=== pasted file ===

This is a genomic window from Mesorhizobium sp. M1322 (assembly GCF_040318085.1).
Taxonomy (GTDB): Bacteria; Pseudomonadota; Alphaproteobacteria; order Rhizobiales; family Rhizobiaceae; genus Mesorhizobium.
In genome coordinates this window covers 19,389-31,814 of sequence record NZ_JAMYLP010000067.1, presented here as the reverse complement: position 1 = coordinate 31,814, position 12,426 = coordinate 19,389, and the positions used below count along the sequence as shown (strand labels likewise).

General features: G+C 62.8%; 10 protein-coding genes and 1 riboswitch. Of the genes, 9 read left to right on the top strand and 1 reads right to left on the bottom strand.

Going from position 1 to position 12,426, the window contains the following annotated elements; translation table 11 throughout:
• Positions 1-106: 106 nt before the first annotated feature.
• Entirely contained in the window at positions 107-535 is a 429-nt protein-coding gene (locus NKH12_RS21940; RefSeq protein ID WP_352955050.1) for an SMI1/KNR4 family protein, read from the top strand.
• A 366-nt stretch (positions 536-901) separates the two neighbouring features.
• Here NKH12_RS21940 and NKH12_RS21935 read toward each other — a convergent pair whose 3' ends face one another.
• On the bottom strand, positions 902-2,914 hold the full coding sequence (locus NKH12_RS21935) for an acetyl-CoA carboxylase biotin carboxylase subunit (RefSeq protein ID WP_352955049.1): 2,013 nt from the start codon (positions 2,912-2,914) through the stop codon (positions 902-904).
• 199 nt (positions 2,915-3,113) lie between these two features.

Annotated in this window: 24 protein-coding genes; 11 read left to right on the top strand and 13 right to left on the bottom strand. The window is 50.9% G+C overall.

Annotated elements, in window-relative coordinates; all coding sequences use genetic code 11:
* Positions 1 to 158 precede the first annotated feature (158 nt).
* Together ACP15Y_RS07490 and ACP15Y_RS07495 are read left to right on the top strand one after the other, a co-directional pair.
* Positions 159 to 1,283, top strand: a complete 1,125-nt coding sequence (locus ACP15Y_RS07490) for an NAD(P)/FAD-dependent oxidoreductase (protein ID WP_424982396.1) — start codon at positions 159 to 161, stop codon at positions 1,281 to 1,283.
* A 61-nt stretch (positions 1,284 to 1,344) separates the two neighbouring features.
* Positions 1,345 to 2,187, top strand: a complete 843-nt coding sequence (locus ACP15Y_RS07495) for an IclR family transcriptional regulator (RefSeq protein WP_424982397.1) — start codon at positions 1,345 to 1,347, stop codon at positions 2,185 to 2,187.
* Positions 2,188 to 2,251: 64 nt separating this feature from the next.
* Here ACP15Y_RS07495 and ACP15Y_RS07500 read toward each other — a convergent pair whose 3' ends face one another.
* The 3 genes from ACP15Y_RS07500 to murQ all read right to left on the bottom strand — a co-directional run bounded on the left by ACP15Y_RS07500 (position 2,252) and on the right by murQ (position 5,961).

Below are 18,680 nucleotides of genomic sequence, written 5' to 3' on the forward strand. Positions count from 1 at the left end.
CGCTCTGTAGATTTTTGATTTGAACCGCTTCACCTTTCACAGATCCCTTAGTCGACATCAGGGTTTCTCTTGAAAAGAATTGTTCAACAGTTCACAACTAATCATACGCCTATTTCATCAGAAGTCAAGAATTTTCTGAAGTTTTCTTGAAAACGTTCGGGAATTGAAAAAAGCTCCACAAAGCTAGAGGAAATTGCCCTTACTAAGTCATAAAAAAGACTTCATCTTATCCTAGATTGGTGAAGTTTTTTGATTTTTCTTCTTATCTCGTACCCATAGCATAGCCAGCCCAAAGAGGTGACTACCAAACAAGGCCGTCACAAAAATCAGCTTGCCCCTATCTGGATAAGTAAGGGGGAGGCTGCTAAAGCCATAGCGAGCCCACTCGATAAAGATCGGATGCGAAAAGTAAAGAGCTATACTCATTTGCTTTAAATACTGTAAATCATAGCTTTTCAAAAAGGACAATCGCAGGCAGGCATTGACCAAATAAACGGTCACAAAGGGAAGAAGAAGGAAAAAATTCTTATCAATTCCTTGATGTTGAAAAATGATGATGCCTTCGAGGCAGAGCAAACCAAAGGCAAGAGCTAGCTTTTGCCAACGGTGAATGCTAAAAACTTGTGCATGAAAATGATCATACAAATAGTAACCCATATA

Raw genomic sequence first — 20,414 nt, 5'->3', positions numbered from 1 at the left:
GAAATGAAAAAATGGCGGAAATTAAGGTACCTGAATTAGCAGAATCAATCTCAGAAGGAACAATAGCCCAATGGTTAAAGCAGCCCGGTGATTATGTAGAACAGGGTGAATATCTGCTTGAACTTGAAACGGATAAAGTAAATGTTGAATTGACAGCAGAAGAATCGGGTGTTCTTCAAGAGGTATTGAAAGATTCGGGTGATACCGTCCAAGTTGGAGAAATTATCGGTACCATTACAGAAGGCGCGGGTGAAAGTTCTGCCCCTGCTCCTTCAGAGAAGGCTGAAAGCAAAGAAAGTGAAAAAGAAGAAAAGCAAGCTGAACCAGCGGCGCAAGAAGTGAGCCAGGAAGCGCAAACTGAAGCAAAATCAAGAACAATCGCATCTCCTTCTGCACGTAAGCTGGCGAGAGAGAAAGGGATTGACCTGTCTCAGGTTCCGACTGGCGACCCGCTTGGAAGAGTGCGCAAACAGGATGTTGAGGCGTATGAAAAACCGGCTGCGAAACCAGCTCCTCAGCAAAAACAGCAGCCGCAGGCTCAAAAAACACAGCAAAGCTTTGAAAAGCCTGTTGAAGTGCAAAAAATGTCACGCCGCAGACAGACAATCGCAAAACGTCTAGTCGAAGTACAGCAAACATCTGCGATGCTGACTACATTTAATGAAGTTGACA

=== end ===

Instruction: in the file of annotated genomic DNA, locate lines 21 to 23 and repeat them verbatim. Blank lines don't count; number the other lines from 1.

* The 3 genes from ACP15Y_RS07500 to murQ all read right to left on the bottom strand — a co-directional run bounded on the left by ACP15Y_RS07500 (position 2,252) and on the right by murQ (position 5,961).

Below are 18,680 nucleotides of genomic sequence, written 5' to 3' on the forward strand. Positions count from 1 at the left end.
CGCTCTGTAGATTTTTGATTTGAACCGCTTCACCTTTCACAGATCCCTTAGTCGACATCAGGGTTTCTCTTGAAAAGAATTGTTCAACAGTTCACAACTAATCATACGCCTATTTCATCAGAAGTCAAGAATTTTCTGAAGTTTTCTTGAAAACGTTCGGGAATTGAAAAAAGCTCCACAAAGCTAGAGGAAATTGCCCTTACTAAGTCATAAAAAAGACTTCATCTTATCCTAGATTGGTGAAGTTTTTTGATTTTTCTTCTTATCTCGTACCCATAGCATAGCCAGCCCAAAGAGGTGACTACCAAACAAGGCCGTCACAAAAATCAGCTTGCCCCTATCTGGATAAGTAAGGGGGAGGCTGCTAAAGCCATAGCGAGCCCACTCGATAAAGATCGGATGCGAAAAGTAAAGAGCTATACTCATTTGCTTTAAATACTGTAAATCATAGCTTTTCAAAAAGGACAATCGCAGGCAGGCATTGACCAAATAAACGGTCACAAAGGGAAGAAGAAGGAAAAAATTCTTATCAATTCCTTGATGTTGAAAAATGATGATGCCTTCGAGGCAGAGCAAACCAAAGGCAAGAGCTAGCTTTTGCCAACGGTGAATGCTAAAAACTTGTGCATGAAAATGATCATACAAATAGTAACCCATATA